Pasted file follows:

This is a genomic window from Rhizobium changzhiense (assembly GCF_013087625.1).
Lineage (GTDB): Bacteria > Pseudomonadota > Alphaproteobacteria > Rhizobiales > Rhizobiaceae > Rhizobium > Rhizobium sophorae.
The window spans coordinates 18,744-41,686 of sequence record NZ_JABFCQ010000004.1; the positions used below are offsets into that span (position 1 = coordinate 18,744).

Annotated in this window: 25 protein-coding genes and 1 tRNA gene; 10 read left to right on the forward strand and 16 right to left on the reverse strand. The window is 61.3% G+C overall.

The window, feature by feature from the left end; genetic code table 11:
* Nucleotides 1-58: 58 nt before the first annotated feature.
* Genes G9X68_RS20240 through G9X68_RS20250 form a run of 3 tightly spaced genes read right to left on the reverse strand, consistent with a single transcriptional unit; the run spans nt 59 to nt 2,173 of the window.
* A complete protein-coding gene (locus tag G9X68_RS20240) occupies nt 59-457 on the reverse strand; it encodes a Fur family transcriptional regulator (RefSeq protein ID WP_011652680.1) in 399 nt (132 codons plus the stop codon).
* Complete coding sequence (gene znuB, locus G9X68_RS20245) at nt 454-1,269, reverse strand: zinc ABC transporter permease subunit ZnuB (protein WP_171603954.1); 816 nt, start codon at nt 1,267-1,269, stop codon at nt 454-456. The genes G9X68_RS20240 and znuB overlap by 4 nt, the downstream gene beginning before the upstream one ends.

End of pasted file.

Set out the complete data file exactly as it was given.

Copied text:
This is a genomic window from Rhizobium changzhiense (assembly GCF_013087625.1).
Lineage (GTDB): Bacteria > Pseudomonadota > Alphaproteobacteria > Rhizobiales > Rhizobiaceae > Rhizobium > Rhizobium sophorae.
The window spans coordinates 18,744-41,686 of sequence record NZ_JABFCQ010000004.1; the positions used below are offsets into that span (position 1 = coordinate 18,744).

Annotated in this window: 25 protein-coding genes and 1 tRNA gene; 10 read left to right on the forward strand and 16 right to left on the reverse strand. The window is 61.3% G+C overall.

The window, feature by feature from the left end; genetic code table 11:
* Nucleotides 1-58: 58 nt before the first annotated feature.
* Genes G9X68_RS20240 through G9X68_RS20250 form a run of 3 tightly spaced genes read right to left on the reverse strand, consistent with a single transcriptional unit; the run spans nt 59 to nt 2,173 of the window.
* A complete protein-coding gene (locus tag G9X68_RS20240) occupies nt 59-457 on the reverse strand; it encodes a Fur family transcriptional regulator (RefSeq protein ID WP_011652680.1) in 399 nt (132 codons plus the stop codon).
* Complete coding sequence (gene znuB, locus G9X68_RS20245) at nt 454-1,269, reverse strand: zinc ABC transporter permease subunit ZnuB (protein WP_171603954.1); 816 nt, start codon at nt 1,267-1,269, stop codon at nt 454-456. The genes G9X68_RS20240 and znuB overlap by 4 nt, the downstream gene beginning before the upstream one ends.